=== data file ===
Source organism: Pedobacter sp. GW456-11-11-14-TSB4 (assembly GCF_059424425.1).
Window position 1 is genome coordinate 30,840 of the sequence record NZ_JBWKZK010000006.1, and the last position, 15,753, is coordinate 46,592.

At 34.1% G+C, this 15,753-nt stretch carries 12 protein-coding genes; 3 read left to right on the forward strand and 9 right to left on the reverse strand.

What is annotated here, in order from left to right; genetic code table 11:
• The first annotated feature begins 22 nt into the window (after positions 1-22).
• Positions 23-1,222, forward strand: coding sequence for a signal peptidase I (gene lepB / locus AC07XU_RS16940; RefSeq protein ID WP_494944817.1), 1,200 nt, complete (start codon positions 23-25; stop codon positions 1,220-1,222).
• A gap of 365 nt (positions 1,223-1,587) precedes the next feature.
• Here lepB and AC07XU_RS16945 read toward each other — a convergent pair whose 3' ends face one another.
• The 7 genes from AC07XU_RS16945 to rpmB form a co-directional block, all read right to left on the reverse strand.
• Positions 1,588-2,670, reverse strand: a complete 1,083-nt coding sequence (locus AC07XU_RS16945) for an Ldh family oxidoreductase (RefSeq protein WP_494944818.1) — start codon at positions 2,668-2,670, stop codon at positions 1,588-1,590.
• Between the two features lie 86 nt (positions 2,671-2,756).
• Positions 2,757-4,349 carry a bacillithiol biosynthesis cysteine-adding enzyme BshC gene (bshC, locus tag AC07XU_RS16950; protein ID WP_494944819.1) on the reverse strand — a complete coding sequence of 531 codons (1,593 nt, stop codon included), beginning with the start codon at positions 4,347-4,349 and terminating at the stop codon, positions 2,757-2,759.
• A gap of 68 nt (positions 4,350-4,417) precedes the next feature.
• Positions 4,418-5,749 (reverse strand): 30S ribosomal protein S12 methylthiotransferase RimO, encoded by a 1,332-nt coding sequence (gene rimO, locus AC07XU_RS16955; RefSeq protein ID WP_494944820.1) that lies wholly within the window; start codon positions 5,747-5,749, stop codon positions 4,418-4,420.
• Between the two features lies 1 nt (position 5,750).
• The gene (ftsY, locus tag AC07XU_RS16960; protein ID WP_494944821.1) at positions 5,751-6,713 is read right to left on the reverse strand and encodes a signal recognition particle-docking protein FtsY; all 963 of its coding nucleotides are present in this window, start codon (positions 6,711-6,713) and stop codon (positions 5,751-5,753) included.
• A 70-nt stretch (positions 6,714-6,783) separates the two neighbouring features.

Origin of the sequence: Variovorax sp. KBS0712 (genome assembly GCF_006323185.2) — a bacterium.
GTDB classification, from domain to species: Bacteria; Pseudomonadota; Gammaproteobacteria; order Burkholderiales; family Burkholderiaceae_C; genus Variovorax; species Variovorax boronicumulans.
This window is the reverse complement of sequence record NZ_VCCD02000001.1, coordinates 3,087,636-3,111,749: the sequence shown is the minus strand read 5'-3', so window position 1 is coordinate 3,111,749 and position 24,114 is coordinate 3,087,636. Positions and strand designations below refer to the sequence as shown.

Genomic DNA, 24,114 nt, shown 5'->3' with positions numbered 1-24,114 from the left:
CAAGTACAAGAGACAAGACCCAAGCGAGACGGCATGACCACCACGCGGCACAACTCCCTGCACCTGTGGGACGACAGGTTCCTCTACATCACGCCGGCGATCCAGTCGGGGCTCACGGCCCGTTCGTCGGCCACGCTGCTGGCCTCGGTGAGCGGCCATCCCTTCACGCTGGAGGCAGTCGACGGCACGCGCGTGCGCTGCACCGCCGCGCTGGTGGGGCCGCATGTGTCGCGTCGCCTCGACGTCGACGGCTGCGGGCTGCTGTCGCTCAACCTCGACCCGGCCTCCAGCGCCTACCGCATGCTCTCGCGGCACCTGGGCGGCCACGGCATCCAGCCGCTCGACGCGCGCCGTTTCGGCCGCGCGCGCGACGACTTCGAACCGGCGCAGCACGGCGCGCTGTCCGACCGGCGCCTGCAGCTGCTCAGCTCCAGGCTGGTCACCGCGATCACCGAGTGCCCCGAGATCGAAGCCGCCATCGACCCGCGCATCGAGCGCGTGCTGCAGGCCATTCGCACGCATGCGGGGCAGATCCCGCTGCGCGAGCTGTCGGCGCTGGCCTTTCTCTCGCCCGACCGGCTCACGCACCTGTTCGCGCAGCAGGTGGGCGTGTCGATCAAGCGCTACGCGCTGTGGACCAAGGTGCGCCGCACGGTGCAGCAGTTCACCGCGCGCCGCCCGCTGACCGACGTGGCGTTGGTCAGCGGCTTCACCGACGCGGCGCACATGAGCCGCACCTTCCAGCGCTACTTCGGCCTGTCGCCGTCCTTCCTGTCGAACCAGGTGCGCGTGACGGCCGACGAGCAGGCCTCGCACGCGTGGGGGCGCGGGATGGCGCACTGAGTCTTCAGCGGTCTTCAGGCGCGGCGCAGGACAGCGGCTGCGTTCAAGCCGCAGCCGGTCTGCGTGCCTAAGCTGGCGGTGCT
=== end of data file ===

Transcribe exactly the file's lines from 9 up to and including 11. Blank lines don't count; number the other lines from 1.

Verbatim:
• The 7 genes from AC07XU_RS16945 to rpmB form a co-directional block, all read right to left on the reverse strand.
• Positions 1,588-2,670, reverse strand: a complete 1,083-nt coding sequence (locus AC07XU_RS16945) for an Ldh family oxidoreductase (RefSeq protein WP_494944818.1) — start codon at positions 2,668-2,670, stop codon at positions 1,588-1,590.
• Between the two features lie 86 nt (positions 2,671-2,756).